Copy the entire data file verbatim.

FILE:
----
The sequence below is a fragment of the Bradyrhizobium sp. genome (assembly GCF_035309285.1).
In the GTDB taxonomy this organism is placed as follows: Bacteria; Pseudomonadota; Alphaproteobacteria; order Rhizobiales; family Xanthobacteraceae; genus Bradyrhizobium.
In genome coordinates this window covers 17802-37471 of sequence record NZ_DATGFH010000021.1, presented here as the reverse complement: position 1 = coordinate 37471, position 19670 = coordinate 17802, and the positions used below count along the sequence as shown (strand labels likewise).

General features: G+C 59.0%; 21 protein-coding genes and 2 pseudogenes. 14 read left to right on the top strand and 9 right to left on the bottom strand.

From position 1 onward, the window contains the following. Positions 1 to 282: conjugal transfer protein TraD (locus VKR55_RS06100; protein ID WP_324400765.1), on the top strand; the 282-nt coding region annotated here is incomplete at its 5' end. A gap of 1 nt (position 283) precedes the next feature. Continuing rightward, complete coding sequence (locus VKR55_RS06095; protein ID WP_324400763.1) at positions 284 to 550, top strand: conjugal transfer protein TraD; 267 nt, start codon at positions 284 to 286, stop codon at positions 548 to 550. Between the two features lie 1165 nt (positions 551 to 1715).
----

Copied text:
The sequence below is a fragment of the Bradyrhizobium sp. genome (assembly GCF_035309285.1).
In the GTDB taxonomy this organism is placed as follows: Bacteria; Pseudomonadota; Alphaproteobacteria; order Rhizobiales; family Xanthobacteraceae; genus Bradyrhizobium.
In genome coordinates this window covers 17802-37471 of sequence record NZ_DATGFH010000021.1, presented here as the reverse complement: position 1 = coordinate 37471, position 19670 = coordinate 17802, and the positions used below count along the sequence as shown (strand labels likewise).

General features: G+C 59.0%; 21 protein-coding genes and 2 pseudogenes. 14 read left to right on the top strand and 9 right to left on the bottom strand.

From position 1 onward, the window contains the following. Positions 1 to 282: conjugal transfer protein TraD (locus VKR55_RS06100; protein ID WP_324400765.1), on the top strand; the 282-nt coding region annotated here is incomplete at its 5' end. A gap of 1 nt (position 283) precedes the next feature. Continuing rightward, complete coding sequence (locus VKR55_RS06095; protein ID WP_324400763.1) at positions 284 to 550, top strand: conjugal transfer protein TraD; 267 nt, start codon at positions 284 to 286, stop codon at positions 548 to 550. Between the two features lie 1165 nt (positions 551 to 1715).